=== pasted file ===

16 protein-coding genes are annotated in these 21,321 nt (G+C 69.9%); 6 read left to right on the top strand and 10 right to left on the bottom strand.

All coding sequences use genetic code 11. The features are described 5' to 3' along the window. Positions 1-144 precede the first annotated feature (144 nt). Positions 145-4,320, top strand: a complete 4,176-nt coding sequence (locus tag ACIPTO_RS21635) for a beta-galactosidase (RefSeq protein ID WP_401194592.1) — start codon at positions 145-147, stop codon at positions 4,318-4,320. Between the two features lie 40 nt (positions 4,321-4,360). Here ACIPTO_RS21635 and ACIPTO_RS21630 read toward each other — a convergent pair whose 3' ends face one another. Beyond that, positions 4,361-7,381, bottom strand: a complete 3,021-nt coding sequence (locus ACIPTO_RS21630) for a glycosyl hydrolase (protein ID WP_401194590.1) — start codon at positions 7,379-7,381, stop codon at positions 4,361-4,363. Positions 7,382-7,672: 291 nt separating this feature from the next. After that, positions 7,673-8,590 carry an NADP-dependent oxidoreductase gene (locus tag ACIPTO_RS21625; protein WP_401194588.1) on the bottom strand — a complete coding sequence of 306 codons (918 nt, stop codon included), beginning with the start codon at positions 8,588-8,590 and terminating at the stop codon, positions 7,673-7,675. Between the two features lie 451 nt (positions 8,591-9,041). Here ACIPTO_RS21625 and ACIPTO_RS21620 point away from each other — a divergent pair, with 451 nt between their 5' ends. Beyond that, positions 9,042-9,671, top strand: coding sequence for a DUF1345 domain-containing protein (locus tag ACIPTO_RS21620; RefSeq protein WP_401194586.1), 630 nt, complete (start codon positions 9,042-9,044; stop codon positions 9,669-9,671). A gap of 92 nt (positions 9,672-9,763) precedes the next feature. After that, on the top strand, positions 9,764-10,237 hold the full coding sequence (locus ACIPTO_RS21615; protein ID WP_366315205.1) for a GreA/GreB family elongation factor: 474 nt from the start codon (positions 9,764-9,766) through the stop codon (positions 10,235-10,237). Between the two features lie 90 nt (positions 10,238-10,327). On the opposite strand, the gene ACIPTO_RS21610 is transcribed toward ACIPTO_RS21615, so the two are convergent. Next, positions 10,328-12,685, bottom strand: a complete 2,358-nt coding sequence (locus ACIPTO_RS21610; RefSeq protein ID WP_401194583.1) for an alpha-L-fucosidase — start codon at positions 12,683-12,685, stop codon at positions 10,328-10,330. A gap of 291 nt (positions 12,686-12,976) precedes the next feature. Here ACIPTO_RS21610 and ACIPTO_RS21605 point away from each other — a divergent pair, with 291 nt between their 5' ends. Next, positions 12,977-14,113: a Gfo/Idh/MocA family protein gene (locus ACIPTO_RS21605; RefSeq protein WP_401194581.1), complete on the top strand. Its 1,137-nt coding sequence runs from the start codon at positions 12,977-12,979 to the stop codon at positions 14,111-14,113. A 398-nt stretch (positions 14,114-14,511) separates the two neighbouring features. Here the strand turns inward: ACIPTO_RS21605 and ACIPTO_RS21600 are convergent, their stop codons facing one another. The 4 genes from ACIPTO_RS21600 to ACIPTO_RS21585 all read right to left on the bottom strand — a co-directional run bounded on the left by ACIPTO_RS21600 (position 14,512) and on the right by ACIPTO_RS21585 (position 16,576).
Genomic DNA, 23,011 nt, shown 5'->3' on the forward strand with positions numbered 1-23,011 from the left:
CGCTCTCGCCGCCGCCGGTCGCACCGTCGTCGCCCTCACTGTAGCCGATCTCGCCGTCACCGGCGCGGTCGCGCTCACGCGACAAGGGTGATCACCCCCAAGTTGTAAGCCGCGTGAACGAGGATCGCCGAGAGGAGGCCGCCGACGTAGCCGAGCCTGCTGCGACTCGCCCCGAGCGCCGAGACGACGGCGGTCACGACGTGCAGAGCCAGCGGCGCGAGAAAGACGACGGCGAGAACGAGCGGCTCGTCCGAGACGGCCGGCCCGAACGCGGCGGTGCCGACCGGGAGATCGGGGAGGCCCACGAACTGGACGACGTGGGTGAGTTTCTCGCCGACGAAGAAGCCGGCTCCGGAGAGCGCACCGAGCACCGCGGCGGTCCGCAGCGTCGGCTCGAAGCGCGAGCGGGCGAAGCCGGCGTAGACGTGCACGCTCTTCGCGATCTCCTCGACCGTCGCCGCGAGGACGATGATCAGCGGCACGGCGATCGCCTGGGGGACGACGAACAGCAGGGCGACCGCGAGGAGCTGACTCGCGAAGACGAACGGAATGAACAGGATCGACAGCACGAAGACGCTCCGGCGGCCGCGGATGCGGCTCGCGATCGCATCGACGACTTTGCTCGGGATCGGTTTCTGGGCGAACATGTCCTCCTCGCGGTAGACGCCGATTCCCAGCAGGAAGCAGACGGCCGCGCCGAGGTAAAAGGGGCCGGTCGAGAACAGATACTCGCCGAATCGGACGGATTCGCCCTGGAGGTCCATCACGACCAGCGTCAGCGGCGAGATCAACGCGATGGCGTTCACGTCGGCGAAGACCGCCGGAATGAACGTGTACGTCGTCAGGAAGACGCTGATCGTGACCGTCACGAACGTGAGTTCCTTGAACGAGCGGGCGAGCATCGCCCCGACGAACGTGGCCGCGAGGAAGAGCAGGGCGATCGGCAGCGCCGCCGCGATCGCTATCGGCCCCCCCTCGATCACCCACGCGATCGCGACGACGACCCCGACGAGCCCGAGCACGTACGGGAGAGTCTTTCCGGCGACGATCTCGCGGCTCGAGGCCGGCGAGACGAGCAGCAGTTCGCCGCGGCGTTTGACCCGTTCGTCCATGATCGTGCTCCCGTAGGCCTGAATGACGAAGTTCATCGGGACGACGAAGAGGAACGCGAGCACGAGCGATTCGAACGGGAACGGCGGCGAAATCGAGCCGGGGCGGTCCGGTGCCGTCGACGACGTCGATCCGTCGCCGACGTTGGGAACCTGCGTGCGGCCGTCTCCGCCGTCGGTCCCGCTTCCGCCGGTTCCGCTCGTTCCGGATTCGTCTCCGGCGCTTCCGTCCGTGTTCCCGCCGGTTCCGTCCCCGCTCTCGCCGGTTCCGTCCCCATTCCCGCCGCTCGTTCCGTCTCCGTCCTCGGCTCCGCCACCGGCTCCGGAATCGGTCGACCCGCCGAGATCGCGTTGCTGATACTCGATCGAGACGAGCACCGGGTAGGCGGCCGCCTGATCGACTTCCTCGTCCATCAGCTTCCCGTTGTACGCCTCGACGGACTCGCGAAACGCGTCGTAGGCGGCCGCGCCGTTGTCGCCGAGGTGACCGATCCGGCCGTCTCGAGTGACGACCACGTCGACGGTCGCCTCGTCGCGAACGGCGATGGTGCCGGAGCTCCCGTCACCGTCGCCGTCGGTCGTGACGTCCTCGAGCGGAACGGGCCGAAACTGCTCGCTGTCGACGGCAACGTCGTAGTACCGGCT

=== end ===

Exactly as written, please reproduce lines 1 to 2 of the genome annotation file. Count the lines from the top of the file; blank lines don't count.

16 protein-coding genes are annotated in these 21,321 nt (G+C 69.9%); 6 read left to right on the top strand and 10 right to left on the bottom strand.

All coding sequences use genetic code 11. The features are described 5' to 3' along the window. Positions 1-144 precede the first annotated feature (144 nt). Positions 145-4,320, top strand: a complete 4,176-nt coding sequence (locus tag ACIPTO_RS21635) for a beta-galactosidase (RefSeq protein ID WP_401194592.1) — start codon at positions 145-147, stop codon at positions 4,318-4,320. Between the two features lie 40 nt (positions 4,321-4,360). Here ACIPTO_RS21635 and ACIPTO_RS21630 read toward each other — a convergent pair whose 3' ends face one another. Beyond that, positions 4,361-7,381, bottom strand: a complete 3,021-nt coding sequence (locus ACIPTO_RS21630) for a glycosyl hydrolase (protein ID WP_401194590.1) — start codon at positions 7,379-7,381, stop codon at positions 4,361-4,363. Positions 7,382-7,672: 291 nt separating this feature from the next. After that, positions 7,673-8,590 carry an NADP-dependent oxidoreductase gene (locus tag ACIPTO_RS21625; protein WP_401194588.1) on the bottom strand — a complete coding sequence of 306 codons (918 nt, stop codon included), beginning with the start codon at positions 8,588-8,590 and terminating at the stop codon, positions 7,673-7,675. Between the two features lie 451 nt (positions 8,591-9,041). Here ACIPTO_RS21625 and ACIPTO_RS21620 point away from each other — a divergent pair, with 451 nt between their 5' ends. Beyond that, positions 9,042-9,671, top strand: coding sequence for a DUF1345 domain-containing protein (locus tag ACIPTO_RS21620; RefSeq protein WP_401194586.1), 630 nt, complete (start codon positions 9,042-9,044; stop codon positions 9,669-9,671). A gap of 92 nt (positions 9,672-9,763) precedes the next feature. After that, on the top strand, positions 9,764-10,237 hold the full coding sequence (locus ACIPTO_RS21615; protein ID WP_366315205.1) for a GreA/GreB family elongation factor: 474 nt from the start codon (positions 9,764-9,766) through the stop codon (positions 10,235-10,237). Between the two features lie 90 nt (positions 10,238-10,327). On the opposite strand, the gene ACIPTO_RS21610 is transcribed toward ACIPTO_RS21615, so the two are convergent. Next, positions 10,328-12,685, bottom strand: a complete 2,358-nt coding sequence (locus ACIPTO_RS21610; RefSeq protein ID WP_401194583.1) for an alpha-L-fucosidase — start codon at positions 12,683-12,685, stop codon at positions 10,328-10,330. A gap of 291 nt (positions 12,686-12,976) precedes the next feature. Here ACIPTO_RS21610 and ACIPTO_RS21605 point away from each other — a divergent pair, with 291 nt between their 5' ends. Next, positions 12,977-14,113: a Gfo/Idh/MocA family protein gene (locus ACIPTO_RS21605; RefSeq protein WP_401194581.1), complete on the top strand. Its 1,137-nt coding sequence runs from the start codon at positions 12,977-12,979 to the stop codon at positions 14,111-14,113. A 398-nt stretch (positions 14,114-14,511) separates the two neighbouring features. Here the strand turns inward: ACIPTO_RS21605 and ACIPTO_RS21600 are convergent, their stop codons facing one another. The 4 genes from ACIPTO_RS21600 to ACIPTO_RS21585 all read right to left on the bottom strand — a co-directional run bounded on the left by ACIPTO_RS21600 (position 14,512) and on the right by ACIPTO_RS21585 (position 16,576).